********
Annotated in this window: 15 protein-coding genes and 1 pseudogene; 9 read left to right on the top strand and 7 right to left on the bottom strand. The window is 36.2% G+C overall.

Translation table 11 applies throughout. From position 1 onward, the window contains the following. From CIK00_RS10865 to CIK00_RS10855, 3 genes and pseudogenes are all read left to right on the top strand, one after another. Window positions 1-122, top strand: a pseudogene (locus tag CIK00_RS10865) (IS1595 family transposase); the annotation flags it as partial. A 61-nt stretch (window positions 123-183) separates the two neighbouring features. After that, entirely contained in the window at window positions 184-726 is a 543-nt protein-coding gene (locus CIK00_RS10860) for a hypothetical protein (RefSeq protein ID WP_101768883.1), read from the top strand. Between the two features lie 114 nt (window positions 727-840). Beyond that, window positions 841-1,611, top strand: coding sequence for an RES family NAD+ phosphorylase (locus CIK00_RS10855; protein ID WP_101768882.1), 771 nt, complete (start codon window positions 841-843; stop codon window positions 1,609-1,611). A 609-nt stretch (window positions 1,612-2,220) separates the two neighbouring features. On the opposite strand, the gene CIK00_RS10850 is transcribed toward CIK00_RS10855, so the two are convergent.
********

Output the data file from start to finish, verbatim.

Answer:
Annotated in this window: 15 protein-coding genes and 1 pseudogene; 9 read left to right on the top strand and 7 right to left on the bottom strand. The window is 36.2% G+C overall.

Translation table 11 applies throughout. From position 1 onward, the window contains the following. From CIK00_RS10865 to CIK00_RS10855, 3 genes and pseudogenes are all read left to right on the top strand, one after another. Window positions 1-122, top strand: a pseudogene (locus tag CIK00_RS10865) (IS1595 family transposase); the annotation flags it as partial. A 61-nt stretch (window positions 123-183) separates the two neighbouring features. After that, entirely contained in the window at window positions 184-726 is a 543-nt protein-coding gene (locus CIK00_RS10860) for a hypothetical protein (RefSeq protein ID WP_101768883.1), read from the top strand. Between the two features lie 114 nt (window positions 727-840). Beyond that, window positions 841-1,611, top strand: coding sequence for an RES family NAD+ phosphorylase (locus CIK00_RS10855; protein ID WP_101768882.1), 771 nt, complete (start codon window positions 841-843; stop codon window positions 1,609-1,611). A 609-nt stretch (window positions 1,612-2,220) separates the two neighbouring features. On the opposite strand, the gene CIK00_RS10850 is transcribed toward CIK00_RS10855, so the two are convergent.